Civil War Trust
For Immediate Release: 04/26/05

Historic Property at Malvern Hill Transferred to National Park Service

Malvern Hill considered one of the best preserved battlefields in Virginia

(Henrico County, Va.) - The Civil War Preservation Trust (CWPT) and the Richmond National Battlefield Park are pleased to announce the preservation of 253 acres of battlefield ground at Malvern Hill in lower Henrico County, approximately 15 miles southeast of Richmond. The National Park Service (NPS) recently closed on the property, making the transfer from CWPT official and adding the history-laden acreage to the park's holdings, which now exceed 1,000 acres at Malvern Hill Battlefield.

When the private owner of the land agreed to sell the historic property in 2000, CWPT stepped in at short notice to secure the property, forging an alliance with the County of Henrico, local developer Andy Shield, the Virginia Land Conservation Fund, and Dr. Robert Bluford of the Association for the Preservation of Virginia Antiquities.

According to CWPT President James Lighthizer, "Without the cooperation of Henrico County, Andy Shield and Dr. Robert Bluford, CWPT could not have saved this property. Now, we are partnering with NPS to ensure that this hallowed ground is preserved for all time."

CWPT hoped that ultimately the NPS could take over the protection and management of the site in the future. NPS Superintendent Cynthia MacLeod welcomed the new acreage: "The protection of this important ground in perpetuity cements Malvern Hill Battlefield's reputation as the best preserved battlefield in this part of Virginia and will significantly enhance the experience of every visitor to the site. We thank Henrico County, Andy Shield, and CWPT for their leadership and cooperation in this effort that benefits the American people."

On July 1, 1862, the last of famous Seven Days battles occurred at Malvern Hill. The Confederate army, riding a weeklong wave of success, launched ill-advised attacks against the formidable position held by the Union army. By nightfall nearly 8,000 men lay dead and wounded. The 253 acres now permanently protected includes the West House, a battlefield landmark rebuilt since the war using some of the fabric and foundation of the wartime structure. A roaring line of Union cannon that helped to win the battle stood in the yard of the West House.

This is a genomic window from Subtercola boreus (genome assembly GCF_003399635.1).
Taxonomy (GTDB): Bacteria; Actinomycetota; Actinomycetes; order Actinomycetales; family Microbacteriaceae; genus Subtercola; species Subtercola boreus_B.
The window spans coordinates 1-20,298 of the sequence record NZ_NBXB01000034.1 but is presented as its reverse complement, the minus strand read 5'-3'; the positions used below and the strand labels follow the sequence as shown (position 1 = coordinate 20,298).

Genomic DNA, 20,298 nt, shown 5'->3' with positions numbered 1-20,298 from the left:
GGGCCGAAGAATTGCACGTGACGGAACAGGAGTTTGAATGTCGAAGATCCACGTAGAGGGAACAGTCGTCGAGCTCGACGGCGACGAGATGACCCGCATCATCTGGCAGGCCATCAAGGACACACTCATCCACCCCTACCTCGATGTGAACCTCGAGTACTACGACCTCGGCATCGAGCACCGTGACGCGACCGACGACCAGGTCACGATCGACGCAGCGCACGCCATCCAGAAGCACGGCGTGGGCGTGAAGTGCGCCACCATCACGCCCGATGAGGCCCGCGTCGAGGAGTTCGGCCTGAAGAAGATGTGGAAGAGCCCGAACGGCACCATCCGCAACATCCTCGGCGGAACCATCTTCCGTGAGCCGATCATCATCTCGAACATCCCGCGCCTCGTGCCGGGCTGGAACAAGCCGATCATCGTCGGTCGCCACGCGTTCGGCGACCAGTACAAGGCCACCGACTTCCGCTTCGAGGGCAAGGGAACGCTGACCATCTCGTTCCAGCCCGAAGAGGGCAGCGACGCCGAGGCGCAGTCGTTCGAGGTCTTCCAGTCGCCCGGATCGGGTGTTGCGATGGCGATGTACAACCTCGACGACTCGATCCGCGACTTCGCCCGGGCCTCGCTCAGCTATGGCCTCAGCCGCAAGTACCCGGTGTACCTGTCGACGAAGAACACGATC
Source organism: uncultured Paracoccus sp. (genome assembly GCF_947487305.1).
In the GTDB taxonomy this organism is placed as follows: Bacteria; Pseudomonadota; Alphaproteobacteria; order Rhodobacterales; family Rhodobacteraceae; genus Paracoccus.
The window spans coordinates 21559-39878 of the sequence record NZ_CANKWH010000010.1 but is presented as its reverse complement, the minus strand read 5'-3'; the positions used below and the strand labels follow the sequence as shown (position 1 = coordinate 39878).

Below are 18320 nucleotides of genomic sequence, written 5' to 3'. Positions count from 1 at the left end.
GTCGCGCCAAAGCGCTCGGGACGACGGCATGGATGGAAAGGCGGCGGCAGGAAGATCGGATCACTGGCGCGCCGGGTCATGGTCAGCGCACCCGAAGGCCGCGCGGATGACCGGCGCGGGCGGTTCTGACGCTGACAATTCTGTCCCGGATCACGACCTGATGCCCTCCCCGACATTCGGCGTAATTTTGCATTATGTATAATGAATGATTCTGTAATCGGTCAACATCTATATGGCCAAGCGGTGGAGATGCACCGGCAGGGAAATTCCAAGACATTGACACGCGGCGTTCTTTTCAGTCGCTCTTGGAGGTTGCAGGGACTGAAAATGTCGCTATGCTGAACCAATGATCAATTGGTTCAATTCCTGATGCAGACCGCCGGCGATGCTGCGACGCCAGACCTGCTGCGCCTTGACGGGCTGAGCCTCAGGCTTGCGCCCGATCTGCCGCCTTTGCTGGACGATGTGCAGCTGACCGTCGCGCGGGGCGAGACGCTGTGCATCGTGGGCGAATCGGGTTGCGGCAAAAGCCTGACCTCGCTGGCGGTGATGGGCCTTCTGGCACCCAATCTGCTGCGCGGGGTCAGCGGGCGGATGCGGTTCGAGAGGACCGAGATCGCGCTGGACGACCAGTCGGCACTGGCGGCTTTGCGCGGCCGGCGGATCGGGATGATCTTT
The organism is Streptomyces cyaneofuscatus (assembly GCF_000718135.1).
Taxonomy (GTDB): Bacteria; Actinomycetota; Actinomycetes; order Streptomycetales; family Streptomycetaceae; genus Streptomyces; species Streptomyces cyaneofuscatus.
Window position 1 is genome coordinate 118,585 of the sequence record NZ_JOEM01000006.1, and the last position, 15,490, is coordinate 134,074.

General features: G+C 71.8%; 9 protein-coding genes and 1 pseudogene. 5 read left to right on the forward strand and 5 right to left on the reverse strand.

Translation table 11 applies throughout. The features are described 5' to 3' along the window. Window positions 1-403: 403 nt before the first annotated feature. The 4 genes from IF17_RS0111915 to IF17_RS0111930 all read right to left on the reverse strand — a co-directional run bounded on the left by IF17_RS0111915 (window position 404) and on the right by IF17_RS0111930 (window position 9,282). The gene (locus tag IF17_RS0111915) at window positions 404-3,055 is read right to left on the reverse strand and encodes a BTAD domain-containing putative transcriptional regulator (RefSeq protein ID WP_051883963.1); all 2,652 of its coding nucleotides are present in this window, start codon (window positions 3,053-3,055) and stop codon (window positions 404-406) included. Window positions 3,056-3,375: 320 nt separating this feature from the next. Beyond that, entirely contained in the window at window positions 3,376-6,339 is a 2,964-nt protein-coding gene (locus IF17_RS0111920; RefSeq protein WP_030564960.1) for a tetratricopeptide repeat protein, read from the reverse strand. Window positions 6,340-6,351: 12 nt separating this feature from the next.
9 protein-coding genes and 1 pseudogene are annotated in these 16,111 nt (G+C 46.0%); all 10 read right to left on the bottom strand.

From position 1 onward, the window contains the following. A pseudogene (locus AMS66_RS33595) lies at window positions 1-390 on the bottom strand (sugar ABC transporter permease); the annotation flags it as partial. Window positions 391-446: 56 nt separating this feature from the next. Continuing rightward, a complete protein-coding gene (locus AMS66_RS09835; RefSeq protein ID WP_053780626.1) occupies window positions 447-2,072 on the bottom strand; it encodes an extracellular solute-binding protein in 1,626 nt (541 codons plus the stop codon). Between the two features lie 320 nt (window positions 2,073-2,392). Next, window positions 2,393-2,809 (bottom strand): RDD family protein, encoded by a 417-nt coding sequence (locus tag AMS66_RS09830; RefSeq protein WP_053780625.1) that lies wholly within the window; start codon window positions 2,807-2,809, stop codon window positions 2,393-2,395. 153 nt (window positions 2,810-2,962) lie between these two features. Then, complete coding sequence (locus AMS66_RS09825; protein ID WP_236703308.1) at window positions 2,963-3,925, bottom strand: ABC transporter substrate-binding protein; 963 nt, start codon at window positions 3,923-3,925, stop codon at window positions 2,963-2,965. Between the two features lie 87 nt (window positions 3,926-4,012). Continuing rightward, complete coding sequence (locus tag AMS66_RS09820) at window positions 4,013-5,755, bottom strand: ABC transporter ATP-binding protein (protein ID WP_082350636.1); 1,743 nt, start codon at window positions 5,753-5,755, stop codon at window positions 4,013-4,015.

The ground is largely open today, as it was 143 years ago, and visitors to the site can easily envision the dozens of cannon and thousands of blue-clad soldiers massed there. An eye-catching image of the Malvern Hill Battlefield appeared in National Geographic this month as part of an article on battlefield preservation in America.

Richmond National Battlefield Park preserves close to 1,700 acres of battlefield land outside Richmond. For more information on the park, please call 804-226-1981, or visit

With 70,000 members, CWPT is the largest nonprofit battlefield preservation organization in the United States. Its mission is to preserve our nation's endangered Civil War battlefields and to promote appreciation of these hallowed grounds. CWPT's website is


  • Jim Campi (CWPT)
    (202) 367-1861 

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